Healthy Eating

We're championing fresh food that packs a flavour punch, from salads and vegetable-packed bowls to grains and light desserts.

Subscribe to Gourmet

Subscribe to Australian Gourmet Traveller and receive a free salt and pepper set - offer ends 26 March, 2017

Gourmet digital

Subscribe to Gourmet Traveller for your iPad or Android tablet.

Flour and Stone Recipes

Baker extraordinaire Nadine Ingram of Sydney's Flour and Stone cooks up a sweet storm for Easter, including the much loved bakery's greatest hit.

Savoury tarts

Will your next baking project be a flaky puff pastry with pumpkin, goat's curd and thyme, or a classic bacon and Stilton tart? As autumn settles in, we're ticking these off one by one.

New cruises 2017

Cue the Champagne.

1980s recipes

Australia saw some bold moves in the ’80s, and we’re not just talking hairstyles. Greater cultural references started peppering the menus of our restaurants, and home-grown ingredients won a new appreciation. The dining scene was coming of age and a new band of pioneers led the charge.

Apple desserts

Whether baked into a bubbling crumble, caramelised in a puff-pastry tart or served in an all-American pie, apples are a classic filling for fruity desserts. Here are the recipes we keep coming back to.

Roti canai

Here, we've made the dough in a food processor, but it's really quick and simple to do by hand as well. If the dough seems a little too wet just add a little more flour.

Melbournes finest meet Worlds Best

Leading chefs descend on Melbourne in April for The World’s 50 Best Restaurants. We asked local hospitality folk who they’d abduct for the day and where they’d take them to show off their city. There may be coffee, there may be culture, but in the end it’s cocktails.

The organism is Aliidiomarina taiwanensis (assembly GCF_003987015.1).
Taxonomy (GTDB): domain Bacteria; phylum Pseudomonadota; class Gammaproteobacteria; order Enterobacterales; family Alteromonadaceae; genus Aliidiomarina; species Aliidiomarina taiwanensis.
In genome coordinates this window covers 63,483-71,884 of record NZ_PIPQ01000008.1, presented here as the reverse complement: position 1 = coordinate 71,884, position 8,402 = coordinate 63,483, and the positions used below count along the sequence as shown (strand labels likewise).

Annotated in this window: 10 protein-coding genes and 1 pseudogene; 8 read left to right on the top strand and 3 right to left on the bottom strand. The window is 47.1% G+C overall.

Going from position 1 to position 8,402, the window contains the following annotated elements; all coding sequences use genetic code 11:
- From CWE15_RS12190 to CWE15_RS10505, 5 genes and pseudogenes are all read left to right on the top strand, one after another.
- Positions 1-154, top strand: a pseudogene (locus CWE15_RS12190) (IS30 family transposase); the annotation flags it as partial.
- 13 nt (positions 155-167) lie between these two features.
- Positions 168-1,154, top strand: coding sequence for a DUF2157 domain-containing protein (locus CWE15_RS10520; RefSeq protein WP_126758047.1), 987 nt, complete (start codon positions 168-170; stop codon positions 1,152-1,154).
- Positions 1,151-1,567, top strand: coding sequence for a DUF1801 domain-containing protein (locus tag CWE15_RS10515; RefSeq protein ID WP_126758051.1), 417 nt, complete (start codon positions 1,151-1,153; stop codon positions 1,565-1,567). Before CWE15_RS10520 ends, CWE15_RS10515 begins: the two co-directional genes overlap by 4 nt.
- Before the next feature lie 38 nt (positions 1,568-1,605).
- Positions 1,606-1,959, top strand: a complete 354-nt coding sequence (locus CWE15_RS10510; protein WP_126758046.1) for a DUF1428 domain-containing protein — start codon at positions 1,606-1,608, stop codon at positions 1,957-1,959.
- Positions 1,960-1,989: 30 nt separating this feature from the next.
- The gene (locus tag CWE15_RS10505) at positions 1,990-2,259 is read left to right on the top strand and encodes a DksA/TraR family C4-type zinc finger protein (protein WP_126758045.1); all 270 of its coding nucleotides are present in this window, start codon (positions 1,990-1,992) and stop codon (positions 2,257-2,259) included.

Neil Perry pulls out of haute cuisine and closes Eleven Bridge

Sydney’s Eleven Bridge to close. For real this time. Sort of. Again.

Tonka, Melbourne restaurant review

The talented team from Coda is turning out serious Indian street food in a smart laneway dining room with a welcome mix of seriously good drinks and service to match, writes Michael Harden.

It starts with the pani puri - little fried pastries filled with spiced potatoes and mung beans, a dab of date and tamarind chutney and finished at the table with a little splash of "aromatic water" (with mint, chilli, cumin and dried mango powder, among other things). Snack satisfaction in a single bite.

But it's not just that they're surprisingly airy, with a thrum of background chilli heat that piques interest. Nor is it that they look the goods, carefully arranged on a rough-hewn plate around a little blue jug of the aromatic water. What really causes the ears to prick up is that this traditional Indian street food is being served in a dining room with a name chef in the kitchen and a couple of experienced, successful restaurateurs pulling the whole wine-décor-service thing together out the front. Is this the modern Indian restaurant we've all been waiting for? The answer, somewhat predictably, swings both ways, but mostly the ayes have it.

Knowing that the team behind Coda - chef Adam D'Sylva and Kate and Mykal Bartholomew - is piloting Tonka helps to bridge the cognitive gap between what the place looks like and what it is. Because, despite a design mission statement that speaks of the blues of Jodhpur and the pinks of Jaipur and a menu full of tandoor cooking, dhal and curries, Tonka has more in common with its sibling, Coda, than it does with its more traditional Indian cousins.

For starters, the sizeable clean-lined space with its cloud-like white mesh sculpture hovering over the main dining area, views through huge windows to the MCG, subtly painted and polished oak floors, bare timber tables, backlit banquettes and large bar area is leagues away from what Melburnians have come to expect from their Indian restaurants. Even the name (which comes not from the trucks or the beans but from Honky Tonks, the nightclub that used to call the laneway site home) comes from left field.

Then there's lauded Coda sommelier Travis Howe, breaking the Aussie-Indian tradition of non-existent or numbingly prosaic wine lists. At Tonka, the 13-page list gathers together an arsenal of excellent German riesling, French vouvray, Mornington Peninsula pinot noir and Tuscan sangiovese to take on the often feisty spices that define Indian food. There's serious cocktail chops behind the bar, too, where ex-Der Raum bartenders James Tait and Adam Roderick have put together a list of seasonal, themed cocktails like the Tonka Lassi (white rum, fresh mango, honey, yoghurt and crushed pistachio) and Darjeeling Fizz (tea, peach vermouth, gin, lemon and agave nectar).